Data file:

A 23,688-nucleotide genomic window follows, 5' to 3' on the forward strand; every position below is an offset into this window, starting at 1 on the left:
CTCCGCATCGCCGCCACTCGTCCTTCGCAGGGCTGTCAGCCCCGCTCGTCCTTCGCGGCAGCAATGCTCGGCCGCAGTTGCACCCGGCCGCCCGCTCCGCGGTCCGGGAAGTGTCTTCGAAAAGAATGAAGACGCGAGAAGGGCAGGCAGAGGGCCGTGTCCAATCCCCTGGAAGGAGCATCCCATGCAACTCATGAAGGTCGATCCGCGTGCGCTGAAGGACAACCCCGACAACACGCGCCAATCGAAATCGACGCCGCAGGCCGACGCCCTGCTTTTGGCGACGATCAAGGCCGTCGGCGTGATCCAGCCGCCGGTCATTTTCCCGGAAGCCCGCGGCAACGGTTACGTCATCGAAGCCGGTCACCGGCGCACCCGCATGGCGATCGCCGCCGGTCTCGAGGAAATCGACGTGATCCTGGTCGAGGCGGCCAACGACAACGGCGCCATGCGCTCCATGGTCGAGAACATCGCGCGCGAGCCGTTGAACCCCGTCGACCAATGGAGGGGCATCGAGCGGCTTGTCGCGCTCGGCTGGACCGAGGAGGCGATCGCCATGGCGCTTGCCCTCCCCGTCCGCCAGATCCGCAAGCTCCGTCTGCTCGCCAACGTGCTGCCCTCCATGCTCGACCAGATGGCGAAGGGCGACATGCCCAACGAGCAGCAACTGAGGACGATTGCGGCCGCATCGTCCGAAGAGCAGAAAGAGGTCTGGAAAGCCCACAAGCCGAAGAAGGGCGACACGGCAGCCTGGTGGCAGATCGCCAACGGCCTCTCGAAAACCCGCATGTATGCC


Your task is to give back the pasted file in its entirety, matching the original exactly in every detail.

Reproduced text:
A 23,688-nucleotide genomic window follows, 5' to 3' on the forward strand; every position below is an offset into this window, starting at 1 on the left:
CTCCGCATCGCCGCCACTCGTCCTTCGCAGGGCTGTCAGCCCCGCTCGTCCTTCGCGGCAGCAATGCTCGGCCGCAGTTGCACCCGGCCGCCCGCTCCGCGGTCCGGGAAGTGTCTTCGAAAAGAATGAAGACGCGAGAAGGGCAGGCAGAGGGCCGTGTCCAATCCCCTGGAAGGAGCATCCCATGCAACTCATGAAGGTCGATCCGCGTGCGCTGAAGGACAACCCCGACAACACGCGCCAATCGAAATCGACGCCGCAGGCCGACGCCCTGCTTTTGGCGACGATCAAGGCCGTCGGCGTGATCCAGCCGCCGGTCATTTTCCCGGAAGCCCGCGGCAACGGTTACGTCATCGAAGCCGGTCACCGGCGCACCCGCATGGCGATCGCCGCCGGTCTCGAGGAAATCGACGTGATCCTGGTCGAGGCGGCCAACGACAACGGCGCCATGCGCTCCATGGTCGAGAACATCGCGCGCGAGCCGTTGAACCCCGTCGACCAATGGAGGGGCATCGAGCGGCTTGTCGCGCTCGGCTGGACCGAGGAGGCGATCGCCATGGCGCTTGCCCTCCCCGTCCGCCAGATCCGCAAGCTCCGTCTGCTCGCCAACGTGCTGCCCTCCATGCTCGACCAGATGGCGAAGGGCGACATGCCCAACGAGCAGCAACTGAGGACGATTGCGGCCGCATCGTCCGAAGAGCAGAAAGAGGTCTGGAAAGCCCACAAGCCGAAGAAGGGCGACACGGCAGCCTGGTGGCAGATCGCCAACGGCCTCTCGAAAACCCGCATGTATGCC